Herald Journal Columns
Oct. 3, 2005, Herald Journal

Using interpersonal dexterity

By LIZ HELLMANN

Why does it seem everything is so much better, until it’s yours?

When I was younger and saw people on TV writing their columns, sounding smart and sophisticated, I thought it would be so cool to be like that.

Little did I know, looks can be deceiving.

It probably all started with Doogie Houser. Every night, he would sit down at his computer and write the most prophetic account of what happened that day. Granted, his entries were only about a line or two long, but they were still insightful.

Anyone from my generation must have some idea of what I am talking about. He made it look so interesting.

Maybe I should have known that a show which has a 16-year-old routinely performing brain surgery and curing cancer isn’t exactly in line with reality.

I don’t want to give you the wrong impression. Doogie Houser and his out-of-date computer is not the reason I wanted to become a writer.

In fact, I never said I wanted to be a writer, but the people at this fine paper apparently heard otherwise.

I guess, since you are reading this, that means I have a readership, and it stands to reason that I can’t have a readership unless I write.

So, there you have it. I am a writer. It just goes to show you that it doesn’t take much.

I maintain that I am innocent and was tricked into this.

But, back to Doogie. He is not the only one that makes things seem more attractive than they are.

There is a TV show or movie for almost every career under the sun. I don’t watch a lot of TV, so I won’t name specific shows, but I can name careers I know are depicted.

They include interior decorating, law enforcement, morticians, crime investigators, actors, journalists, pastors, mail carriers, waitresses, bar owners, and the list goes on and on.

The Emmys recently took place, and though I know not, or care not, who won, judging all those shows must be hard work.

It amazes me that a producer can come up with ways to portray as glamorous the work of a mortician, lab scientist, and even waitresses. (For those of you who have read my previous columns on waitresses, that might be the toughest one of all to portray as glamorous.)

But notice how there are dozens of shows about cops, but far fewer about journalists.

I’m convinced that it is because it is far less disturbing for the public to routinely witness the mayhem that ensues after a robbery than the utter chaos that takes place on the newsroom floor on press day.

But, there could be other reasons.

I have a theory that the great minds of Hollywood simply decided it was too taxing to try to come up with ways to glamorize the writing world. That is why there are far fewer shows about journalists, and more about police.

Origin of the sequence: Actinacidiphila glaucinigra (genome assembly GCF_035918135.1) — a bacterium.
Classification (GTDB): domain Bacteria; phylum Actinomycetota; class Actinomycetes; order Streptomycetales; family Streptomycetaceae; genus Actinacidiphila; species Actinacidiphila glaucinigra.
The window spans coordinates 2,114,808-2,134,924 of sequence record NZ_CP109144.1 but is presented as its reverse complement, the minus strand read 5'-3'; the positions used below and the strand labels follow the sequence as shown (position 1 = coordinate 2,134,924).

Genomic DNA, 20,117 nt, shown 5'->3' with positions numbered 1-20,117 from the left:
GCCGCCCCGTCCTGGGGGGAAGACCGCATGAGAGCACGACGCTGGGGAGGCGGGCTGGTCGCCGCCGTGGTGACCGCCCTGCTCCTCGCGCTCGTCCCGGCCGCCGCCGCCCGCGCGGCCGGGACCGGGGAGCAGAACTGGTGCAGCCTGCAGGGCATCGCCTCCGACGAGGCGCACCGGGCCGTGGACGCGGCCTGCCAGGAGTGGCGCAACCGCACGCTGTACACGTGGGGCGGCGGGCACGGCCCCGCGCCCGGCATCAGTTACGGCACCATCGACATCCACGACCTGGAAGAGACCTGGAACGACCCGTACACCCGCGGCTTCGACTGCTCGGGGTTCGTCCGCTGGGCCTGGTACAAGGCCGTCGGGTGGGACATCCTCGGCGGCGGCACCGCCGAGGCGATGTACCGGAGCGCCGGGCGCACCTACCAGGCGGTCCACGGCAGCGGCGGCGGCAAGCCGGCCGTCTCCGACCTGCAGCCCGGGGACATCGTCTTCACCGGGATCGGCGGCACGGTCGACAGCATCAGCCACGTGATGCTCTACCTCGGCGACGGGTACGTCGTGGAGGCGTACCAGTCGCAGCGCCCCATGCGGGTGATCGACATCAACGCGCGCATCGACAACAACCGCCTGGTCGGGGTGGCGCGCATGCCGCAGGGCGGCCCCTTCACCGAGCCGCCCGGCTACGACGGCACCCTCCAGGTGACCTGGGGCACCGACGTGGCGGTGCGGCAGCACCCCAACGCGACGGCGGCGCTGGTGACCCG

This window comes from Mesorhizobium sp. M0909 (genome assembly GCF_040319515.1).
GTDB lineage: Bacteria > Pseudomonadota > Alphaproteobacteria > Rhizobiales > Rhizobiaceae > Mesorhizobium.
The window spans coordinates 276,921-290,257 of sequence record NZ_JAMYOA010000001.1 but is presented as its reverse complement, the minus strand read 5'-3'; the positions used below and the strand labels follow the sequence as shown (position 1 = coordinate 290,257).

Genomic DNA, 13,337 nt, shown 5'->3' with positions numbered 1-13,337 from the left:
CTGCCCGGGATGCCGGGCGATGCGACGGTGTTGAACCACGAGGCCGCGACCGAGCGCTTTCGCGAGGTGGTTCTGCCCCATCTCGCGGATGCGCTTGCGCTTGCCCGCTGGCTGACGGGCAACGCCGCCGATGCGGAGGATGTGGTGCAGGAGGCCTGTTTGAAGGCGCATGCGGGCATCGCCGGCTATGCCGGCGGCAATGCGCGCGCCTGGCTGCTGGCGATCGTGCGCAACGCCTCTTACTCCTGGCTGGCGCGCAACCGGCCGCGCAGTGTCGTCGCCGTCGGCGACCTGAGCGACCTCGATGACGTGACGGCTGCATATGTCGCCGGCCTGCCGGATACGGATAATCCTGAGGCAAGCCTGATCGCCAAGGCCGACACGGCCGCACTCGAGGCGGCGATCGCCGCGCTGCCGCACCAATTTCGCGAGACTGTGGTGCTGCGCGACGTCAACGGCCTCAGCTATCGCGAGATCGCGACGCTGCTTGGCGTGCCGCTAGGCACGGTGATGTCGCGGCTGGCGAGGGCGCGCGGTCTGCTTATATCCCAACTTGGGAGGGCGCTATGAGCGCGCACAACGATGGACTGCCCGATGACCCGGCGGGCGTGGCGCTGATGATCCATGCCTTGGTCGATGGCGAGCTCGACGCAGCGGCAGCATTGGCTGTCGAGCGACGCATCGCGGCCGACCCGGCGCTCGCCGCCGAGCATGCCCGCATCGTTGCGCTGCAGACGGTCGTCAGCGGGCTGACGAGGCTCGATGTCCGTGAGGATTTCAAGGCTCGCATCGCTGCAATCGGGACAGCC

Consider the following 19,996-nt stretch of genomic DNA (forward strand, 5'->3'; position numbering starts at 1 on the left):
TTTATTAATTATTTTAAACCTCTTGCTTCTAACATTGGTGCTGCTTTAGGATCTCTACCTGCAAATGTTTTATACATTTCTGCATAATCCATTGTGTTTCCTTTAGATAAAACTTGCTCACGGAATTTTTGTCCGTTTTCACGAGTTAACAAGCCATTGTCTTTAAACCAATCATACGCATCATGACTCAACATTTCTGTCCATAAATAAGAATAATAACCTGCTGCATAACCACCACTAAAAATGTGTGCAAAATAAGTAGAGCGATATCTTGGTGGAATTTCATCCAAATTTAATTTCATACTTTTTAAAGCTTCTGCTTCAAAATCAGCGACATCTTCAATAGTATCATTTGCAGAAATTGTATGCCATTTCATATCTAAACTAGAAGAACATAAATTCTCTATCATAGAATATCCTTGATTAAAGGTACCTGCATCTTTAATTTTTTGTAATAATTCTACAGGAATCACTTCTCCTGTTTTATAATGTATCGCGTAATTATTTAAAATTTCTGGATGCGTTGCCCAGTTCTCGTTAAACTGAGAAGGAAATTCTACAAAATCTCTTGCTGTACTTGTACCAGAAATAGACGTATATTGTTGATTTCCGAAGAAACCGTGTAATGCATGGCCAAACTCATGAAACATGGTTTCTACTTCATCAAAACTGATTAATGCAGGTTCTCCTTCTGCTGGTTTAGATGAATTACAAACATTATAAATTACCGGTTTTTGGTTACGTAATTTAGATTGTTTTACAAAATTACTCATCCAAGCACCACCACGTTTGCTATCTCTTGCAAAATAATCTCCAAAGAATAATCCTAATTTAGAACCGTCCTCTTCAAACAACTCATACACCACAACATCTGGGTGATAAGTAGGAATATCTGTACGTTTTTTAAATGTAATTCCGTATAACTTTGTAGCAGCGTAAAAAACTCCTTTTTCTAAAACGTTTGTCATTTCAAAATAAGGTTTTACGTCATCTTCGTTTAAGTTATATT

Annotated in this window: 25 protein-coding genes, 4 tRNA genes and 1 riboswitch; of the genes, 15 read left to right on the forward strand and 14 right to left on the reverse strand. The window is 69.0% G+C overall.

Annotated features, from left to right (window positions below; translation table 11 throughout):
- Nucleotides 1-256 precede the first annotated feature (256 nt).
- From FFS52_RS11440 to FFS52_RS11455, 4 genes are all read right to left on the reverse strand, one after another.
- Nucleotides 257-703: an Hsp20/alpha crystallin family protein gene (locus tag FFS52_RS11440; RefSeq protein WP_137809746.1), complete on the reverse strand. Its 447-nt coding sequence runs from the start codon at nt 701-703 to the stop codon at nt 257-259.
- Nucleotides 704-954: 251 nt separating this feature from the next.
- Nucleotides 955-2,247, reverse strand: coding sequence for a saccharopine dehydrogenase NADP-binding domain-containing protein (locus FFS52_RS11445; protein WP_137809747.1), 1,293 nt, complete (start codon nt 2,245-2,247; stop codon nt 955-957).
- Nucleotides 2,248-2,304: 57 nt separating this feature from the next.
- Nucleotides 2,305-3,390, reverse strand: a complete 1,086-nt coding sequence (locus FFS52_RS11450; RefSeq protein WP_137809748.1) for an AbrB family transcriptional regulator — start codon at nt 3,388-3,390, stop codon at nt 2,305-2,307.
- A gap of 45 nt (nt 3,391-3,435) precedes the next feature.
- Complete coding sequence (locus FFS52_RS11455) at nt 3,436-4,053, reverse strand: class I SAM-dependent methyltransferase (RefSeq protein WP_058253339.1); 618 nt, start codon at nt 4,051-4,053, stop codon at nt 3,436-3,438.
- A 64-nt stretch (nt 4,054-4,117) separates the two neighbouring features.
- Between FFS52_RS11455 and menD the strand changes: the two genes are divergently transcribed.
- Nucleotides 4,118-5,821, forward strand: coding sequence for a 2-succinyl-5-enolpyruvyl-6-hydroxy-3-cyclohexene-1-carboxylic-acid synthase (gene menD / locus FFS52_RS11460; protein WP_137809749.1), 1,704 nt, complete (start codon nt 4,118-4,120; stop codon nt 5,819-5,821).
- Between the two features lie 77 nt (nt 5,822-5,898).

On the other hand, some careers aren’t portrayed at all. The people who actually work in those fields might take it to mean that their job is harder to glamorize than journalism.

Consider yourselves lucky, my friends.

Producers have tried to portray journalists, and have strayed away from it more often that not. This means that they have tried and seen that it is difficult to accomplish.

But if a particular occupation hasn’t even been tried yet, then there is still a shred of hope left. The very job you are working could be the basis for a new show that will sweep the Emmys next year.

Back to the issue, the exaggerated portrayal of writing through Doogie Houser and his counterparts.

They all make it look so easy.

I like writing, and some days it is easier than others. I’m sure most police officers like their jobs.

But the real workers in the industry know that there is a lot more to it than the TV shows let on.

I suppose no one would want to watch what really goes on at those jobs. No one wants to sit through the grunt work, complaints, or unhappy assignments.

And who would want to watch an hour of poorly edited footage of real people spouting whatever pops into their head, with little artistic direction. (Judging by the latest reality TV craze, I guess a lot of people.)

Anyway, my complaint still stands. Why does everything have to seem better than it is, until it’s yours?

It’s not just careers. Everyone who either wants something or is selling something tends to manipulate the resources at their disposal to paint a quite a picture. Some people call it marketing.

A resumé, for example, might read something like this: proficient with central processing unit software, excellent interpersonal dexterity, and dictation and administrative familiarity.

In other words: can use computer, talk to people, and tell people what to do.

Don’t get me wrong, I like my job. Sometimes, a little finesse is necessary, like on resumés, and TV shows would be boring without the added glamour and suspense.

However, it is always refreshing when people can be forthwith vis-à-vis the matter under discussion (i.e. tell it like it is).